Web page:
Previous The History of the Dominion of Canada (1897) Next

 

HISTORY OF CANADA.   329

members of the provincial assemblies were declared ineligible for election to the House of Commons of Canada. The first session of the Dominion parliament closed in May, 1868. There had been little mere party warfare. The government received the support of a large majority in the House, and the opposition members from the different provinces had not as yet perfected their organization. Their leader was the Hon. Alexander Mackenzie. One well-known figure disappeared from the scene a few weeks before the session closed. Early in the morning of the 7th of April, after a long day's work in the House, Thomas D' Arcy McGee was shot down in cold- blood upon the steps of his lodgings—an act of cruel vengeance for his refusal to countenance the course of the Fenian Brotherhood.

"Better Terms" for Nova Scotia.—In 1868 Sir John Young—better known by his later title, Lord Lisgar—became governor-general, holding the position until 1872. Every effort was made to reconcile Nova Scotia to her position as a province of the Dominion. She had gone so far as to send delegates, headed by Joseph Howe, to ask of the Imperial authorities that the B. N. A. Act should be repealed so far as she was concerned. Dr. Tupper had been sent to counteract the influence of the delegates, and the colonial office had declined to interfere. Howe now decided to submit to the inevitable ; but, before doing so, he succeeded in getting "better terms" for Nova Scotia in the shape of an increased provincial subsidy. Early in 1869 he entered the Dominion ministry as President of the Council, a step which cost him the support of many of his former friends. He was now an old man, and soon ceased to take a prominent part in public affairs. In 1873 he was made lieutenant-governor of Nova Scotia, his native province, but died within a few weeks after his appointment.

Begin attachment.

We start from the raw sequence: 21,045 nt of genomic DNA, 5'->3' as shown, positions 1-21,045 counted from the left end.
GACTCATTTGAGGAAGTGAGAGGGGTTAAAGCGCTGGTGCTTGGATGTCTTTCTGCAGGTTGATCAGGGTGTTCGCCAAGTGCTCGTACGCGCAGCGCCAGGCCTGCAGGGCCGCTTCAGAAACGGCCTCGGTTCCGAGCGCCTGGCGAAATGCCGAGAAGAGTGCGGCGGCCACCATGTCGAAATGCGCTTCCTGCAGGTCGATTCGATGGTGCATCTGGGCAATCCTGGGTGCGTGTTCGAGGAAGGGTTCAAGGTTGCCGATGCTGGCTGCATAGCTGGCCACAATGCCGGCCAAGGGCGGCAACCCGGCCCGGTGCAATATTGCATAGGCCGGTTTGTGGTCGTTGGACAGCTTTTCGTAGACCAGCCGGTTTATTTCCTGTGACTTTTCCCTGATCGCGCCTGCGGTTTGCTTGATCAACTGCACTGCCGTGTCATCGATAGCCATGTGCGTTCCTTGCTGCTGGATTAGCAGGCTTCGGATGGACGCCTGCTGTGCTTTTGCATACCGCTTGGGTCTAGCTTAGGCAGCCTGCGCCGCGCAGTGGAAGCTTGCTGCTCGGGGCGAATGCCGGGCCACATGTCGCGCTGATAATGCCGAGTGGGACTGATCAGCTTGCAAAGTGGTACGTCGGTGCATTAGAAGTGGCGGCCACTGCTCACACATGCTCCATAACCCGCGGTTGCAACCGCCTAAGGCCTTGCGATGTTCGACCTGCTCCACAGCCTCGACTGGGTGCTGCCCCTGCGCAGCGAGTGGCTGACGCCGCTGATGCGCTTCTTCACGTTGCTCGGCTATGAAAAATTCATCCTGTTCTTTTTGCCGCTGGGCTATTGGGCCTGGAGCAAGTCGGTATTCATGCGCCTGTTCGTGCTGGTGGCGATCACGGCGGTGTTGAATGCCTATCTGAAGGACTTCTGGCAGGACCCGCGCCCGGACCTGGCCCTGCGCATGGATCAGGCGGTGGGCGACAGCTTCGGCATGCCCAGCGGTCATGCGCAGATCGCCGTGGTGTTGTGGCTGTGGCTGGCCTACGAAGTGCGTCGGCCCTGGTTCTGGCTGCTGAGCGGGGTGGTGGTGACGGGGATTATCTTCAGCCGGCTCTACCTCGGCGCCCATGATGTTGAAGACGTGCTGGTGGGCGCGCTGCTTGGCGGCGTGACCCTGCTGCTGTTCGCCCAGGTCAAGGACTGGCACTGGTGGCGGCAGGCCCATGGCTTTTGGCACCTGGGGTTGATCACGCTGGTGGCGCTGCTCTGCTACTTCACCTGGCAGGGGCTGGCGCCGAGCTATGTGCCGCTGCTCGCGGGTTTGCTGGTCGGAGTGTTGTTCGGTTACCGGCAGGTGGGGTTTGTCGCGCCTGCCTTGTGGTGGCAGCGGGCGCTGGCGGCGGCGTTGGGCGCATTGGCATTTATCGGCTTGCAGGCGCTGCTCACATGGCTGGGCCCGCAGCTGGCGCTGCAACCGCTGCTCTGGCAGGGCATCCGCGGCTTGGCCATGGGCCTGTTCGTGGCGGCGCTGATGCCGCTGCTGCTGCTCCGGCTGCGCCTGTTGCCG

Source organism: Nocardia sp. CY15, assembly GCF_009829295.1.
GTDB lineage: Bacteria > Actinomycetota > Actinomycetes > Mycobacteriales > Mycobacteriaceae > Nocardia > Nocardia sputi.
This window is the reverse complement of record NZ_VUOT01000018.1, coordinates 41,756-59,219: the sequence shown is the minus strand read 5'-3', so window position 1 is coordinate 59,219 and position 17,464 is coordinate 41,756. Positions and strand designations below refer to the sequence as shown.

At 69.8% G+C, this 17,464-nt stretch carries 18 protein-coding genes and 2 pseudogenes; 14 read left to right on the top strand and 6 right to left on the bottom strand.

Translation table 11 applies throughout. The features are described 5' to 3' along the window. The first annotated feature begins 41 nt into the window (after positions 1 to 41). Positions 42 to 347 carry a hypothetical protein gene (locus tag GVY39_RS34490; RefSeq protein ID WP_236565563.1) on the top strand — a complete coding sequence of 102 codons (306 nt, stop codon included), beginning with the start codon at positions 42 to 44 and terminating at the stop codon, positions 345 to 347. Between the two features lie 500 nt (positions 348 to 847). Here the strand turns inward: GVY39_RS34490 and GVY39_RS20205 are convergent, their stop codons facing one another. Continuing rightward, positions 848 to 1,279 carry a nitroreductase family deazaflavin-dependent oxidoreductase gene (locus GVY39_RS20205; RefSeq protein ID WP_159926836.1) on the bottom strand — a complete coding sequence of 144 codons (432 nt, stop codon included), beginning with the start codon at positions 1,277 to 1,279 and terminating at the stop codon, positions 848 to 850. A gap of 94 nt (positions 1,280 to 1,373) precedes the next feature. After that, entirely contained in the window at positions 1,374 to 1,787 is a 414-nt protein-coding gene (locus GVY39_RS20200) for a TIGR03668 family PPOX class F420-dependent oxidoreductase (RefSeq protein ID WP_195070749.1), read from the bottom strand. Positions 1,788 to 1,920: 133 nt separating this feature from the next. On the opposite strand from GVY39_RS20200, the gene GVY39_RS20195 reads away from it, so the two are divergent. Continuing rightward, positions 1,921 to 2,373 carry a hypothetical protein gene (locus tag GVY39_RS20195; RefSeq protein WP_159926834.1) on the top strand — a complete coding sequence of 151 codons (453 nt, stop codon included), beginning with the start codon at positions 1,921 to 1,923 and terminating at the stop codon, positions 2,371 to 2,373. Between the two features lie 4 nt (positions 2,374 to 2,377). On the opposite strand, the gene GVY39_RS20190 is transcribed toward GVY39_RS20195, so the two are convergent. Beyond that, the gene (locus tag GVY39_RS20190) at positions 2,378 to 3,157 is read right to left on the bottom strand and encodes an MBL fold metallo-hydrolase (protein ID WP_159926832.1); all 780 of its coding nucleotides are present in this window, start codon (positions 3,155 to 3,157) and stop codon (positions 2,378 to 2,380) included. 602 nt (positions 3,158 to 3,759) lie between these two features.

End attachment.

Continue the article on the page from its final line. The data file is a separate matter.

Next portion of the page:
Events of 1870. The year 1870 was marked by the entry of Manitoba into Confederation. Taking advantage, apparently, of the troubles on the Red River, " General" O'Neil organized a second Fenian raid against the Lower Canadian frontier. Toward the end of May two incursions took place, one at Missisquoi Bay (at the north end of Lake Champlain), the other into Huntingdon county. Both were repulsed by small bands of volunteers hastily gathered. The American authorities promptly interposed; O'Neil was arrested, and the enterprise collapsed. Toward the close of

1


Previous The History of the Dominion of Canada (1897) Next